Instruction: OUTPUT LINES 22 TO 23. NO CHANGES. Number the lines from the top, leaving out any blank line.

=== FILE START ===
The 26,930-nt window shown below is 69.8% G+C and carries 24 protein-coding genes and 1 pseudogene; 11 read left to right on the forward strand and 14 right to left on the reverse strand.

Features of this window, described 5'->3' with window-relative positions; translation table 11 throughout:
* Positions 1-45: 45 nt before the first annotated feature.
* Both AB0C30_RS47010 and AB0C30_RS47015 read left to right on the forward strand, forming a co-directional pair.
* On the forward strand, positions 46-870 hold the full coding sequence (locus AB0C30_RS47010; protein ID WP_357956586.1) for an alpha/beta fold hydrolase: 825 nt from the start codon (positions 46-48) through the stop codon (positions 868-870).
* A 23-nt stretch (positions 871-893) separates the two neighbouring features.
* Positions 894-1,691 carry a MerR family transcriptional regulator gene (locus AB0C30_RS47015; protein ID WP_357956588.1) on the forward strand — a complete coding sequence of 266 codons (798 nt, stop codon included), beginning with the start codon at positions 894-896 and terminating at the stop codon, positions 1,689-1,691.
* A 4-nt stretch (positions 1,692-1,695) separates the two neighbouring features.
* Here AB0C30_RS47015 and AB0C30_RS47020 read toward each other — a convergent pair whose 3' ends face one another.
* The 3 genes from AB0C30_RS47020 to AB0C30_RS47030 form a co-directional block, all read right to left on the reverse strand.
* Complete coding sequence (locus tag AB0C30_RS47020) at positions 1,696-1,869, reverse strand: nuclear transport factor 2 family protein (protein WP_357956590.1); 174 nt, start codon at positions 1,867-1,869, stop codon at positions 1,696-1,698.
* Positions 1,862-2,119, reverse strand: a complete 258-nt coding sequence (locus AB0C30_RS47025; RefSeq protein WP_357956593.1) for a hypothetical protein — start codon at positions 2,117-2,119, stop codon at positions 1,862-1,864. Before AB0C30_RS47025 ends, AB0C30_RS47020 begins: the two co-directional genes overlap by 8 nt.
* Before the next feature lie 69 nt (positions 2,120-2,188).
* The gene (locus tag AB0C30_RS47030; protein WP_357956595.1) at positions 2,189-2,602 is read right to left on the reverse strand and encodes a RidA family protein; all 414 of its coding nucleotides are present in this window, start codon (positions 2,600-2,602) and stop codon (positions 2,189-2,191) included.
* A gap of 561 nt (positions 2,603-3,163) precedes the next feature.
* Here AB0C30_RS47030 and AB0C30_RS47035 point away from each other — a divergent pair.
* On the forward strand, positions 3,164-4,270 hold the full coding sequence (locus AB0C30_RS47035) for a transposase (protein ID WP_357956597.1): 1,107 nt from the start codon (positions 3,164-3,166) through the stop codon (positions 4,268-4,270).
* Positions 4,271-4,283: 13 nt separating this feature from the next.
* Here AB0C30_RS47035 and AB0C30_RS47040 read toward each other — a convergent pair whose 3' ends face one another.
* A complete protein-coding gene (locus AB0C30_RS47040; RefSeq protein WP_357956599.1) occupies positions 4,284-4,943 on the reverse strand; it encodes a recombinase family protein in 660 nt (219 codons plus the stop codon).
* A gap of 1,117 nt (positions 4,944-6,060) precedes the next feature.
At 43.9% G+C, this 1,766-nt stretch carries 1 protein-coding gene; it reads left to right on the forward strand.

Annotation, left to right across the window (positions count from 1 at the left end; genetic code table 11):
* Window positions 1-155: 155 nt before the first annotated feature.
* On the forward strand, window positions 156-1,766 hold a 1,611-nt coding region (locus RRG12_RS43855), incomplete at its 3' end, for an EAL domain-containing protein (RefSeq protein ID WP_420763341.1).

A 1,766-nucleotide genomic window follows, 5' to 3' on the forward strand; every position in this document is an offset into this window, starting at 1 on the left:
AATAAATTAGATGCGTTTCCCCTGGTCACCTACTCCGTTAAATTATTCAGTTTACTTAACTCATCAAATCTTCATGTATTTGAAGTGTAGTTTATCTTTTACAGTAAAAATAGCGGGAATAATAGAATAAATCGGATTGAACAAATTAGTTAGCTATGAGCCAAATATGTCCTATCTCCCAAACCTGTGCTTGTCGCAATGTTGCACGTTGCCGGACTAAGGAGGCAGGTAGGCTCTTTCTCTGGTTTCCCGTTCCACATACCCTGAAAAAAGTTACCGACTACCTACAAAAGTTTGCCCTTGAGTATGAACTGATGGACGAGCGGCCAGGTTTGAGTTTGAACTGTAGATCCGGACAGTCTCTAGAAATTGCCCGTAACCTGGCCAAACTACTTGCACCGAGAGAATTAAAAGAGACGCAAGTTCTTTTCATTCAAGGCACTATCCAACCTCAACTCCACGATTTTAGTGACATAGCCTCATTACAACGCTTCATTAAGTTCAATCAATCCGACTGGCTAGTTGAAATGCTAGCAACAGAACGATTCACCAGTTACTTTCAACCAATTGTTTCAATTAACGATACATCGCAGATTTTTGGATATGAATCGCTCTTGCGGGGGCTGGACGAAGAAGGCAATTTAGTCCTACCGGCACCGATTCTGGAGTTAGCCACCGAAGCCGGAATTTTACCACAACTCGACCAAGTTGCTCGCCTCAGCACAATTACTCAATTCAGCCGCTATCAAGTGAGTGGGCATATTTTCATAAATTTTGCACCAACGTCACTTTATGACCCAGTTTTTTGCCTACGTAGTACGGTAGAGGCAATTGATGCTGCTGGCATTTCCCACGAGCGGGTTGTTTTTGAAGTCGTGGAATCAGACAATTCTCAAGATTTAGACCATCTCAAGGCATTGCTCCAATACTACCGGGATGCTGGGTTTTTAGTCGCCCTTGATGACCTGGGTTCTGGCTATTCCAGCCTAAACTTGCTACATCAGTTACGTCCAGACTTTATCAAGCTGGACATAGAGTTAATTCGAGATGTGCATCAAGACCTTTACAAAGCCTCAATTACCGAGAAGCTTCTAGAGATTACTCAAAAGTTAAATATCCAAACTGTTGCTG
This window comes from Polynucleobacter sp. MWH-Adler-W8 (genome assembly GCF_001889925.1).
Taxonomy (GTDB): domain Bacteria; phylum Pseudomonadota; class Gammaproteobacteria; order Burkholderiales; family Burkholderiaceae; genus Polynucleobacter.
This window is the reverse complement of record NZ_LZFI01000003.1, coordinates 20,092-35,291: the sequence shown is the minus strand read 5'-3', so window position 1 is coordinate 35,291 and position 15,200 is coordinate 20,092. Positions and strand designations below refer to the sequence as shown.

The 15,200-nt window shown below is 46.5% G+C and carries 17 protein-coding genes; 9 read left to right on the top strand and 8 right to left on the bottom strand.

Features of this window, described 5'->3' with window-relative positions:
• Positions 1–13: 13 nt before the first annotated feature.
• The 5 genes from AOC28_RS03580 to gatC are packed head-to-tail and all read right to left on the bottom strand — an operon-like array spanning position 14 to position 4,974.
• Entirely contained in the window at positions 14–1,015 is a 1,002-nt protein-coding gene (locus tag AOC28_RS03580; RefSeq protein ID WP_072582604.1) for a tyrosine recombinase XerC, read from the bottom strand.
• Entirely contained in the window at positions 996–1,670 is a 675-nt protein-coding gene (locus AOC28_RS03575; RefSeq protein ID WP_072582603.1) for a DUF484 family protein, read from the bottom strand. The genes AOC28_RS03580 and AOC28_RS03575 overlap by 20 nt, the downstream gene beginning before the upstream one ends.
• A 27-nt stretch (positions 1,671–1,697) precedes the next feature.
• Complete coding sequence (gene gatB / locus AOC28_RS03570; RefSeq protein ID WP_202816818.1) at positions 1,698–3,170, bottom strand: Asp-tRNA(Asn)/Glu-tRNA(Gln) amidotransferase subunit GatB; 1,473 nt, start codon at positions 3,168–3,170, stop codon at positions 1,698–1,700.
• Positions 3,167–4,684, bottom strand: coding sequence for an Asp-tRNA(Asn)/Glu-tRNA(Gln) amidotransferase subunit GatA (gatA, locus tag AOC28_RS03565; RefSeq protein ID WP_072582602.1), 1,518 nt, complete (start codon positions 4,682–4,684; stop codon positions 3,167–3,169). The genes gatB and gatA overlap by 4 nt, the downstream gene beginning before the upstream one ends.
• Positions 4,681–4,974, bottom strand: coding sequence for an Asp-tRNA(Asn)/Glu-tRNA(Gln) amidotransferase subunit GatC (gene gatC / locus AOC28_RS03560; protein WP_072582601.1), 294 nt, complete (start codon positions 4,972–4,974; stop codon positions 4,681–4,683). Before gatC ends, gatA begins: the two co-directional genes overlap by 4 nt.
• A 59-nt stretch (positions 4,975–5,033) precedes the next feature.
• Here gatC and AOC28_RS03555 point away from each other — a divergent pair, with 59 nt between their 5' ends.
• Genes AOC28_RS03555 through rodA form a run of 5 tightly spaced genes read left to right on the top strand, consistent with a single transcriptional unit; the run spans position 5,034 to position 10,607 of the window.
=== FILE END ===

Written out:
At 43.9% G+C, this 1,766-nt stretch carries 1 protein-coding gene; it reads left to right on the forward strand.

Annotation, left to right across the window (positions count from 1 at the left end; genetic code table 11):